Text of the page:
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Showing posts by: Peter Foy click to see Peter Foy's profile
Feb 2 2018 3:00pm

The End of the F***ing World, and I Feel Fine

It doesn’t take long to ascertain what the British series The End of the F***ing World (readily available to stream through Netflix) is aspiring to be. Just from its NSFW (albeit censored) title, one can judge that the show already has a bit of a punk gene to it. From the opening scene where protagonist James talks about his propensity to become a serial killer, it’s clear that viewers are in for something that’s nothing less than misanthropic. It’s a pitch-black comedy for sure, but it’s also light-hearted, breezy, and fully romantic. Also, despite its television-based episodic structure, it feels more like cinema and should really strike a chord with people that have been anxious for a pulpy road trip.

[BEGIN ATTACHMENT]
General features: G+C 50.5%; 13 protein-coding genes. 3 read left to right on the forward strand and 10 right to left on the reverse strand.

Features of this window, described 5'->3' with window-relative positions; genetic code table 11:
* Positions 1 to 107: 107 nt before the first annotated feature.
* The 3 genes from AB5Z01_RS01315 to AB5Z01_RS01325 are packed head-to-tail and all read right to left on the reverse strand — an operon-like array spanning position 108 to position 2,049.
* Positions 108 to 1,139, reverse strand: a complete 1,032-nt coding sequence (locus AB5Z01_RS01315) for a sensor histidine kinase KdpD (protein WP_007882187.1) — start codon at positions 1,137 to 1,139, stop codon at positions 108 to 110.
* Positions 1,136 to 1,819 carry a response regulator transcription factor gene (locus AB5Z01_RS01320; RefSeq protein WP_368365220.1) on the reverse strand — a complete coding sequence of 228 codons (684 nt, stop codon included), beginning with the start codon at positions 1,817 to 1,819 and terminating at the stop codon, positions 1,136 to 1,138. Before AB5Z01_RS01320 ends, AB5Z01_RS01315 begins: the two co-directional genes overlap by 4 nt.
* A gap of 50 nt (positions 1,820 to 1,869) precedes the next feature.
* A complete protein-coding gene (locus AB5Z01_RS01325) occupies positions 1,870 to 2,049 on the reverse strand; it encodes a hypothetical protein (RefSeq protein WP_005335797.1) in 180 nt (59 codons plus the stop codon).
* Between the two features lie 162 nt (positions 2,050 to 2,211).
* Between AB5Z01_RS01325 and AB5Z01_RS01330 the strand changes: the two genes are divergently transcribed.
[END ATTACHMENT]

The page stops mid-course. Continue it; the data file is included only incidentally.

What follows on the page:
Based on a comic book by Charles S. Forman, The End of the F***ing World definitely has a setup that reflects the inherent pent-up nihilism of being a suburban teenager. Seventeen-year-old James (Alex Lawther) is a budding psychopath who spends his free time killing small animals, ultimately desiring to kill a human eventually. Almost as disturbed is his schoolmate Alyssa (Jessica Barden), an even younger girl who detests the banality of her locale and comes off as a nymphomaniac to her peers (despite being a virgin). The two end up forming a relationship; Alyssa is drawn to James’s darkness, while James primarily sees Alyssa as a potential first victim. Fed up with her restricting family, Alyssa pressures James into stealing his father’s car, and they go on a road trip with nary a set destination.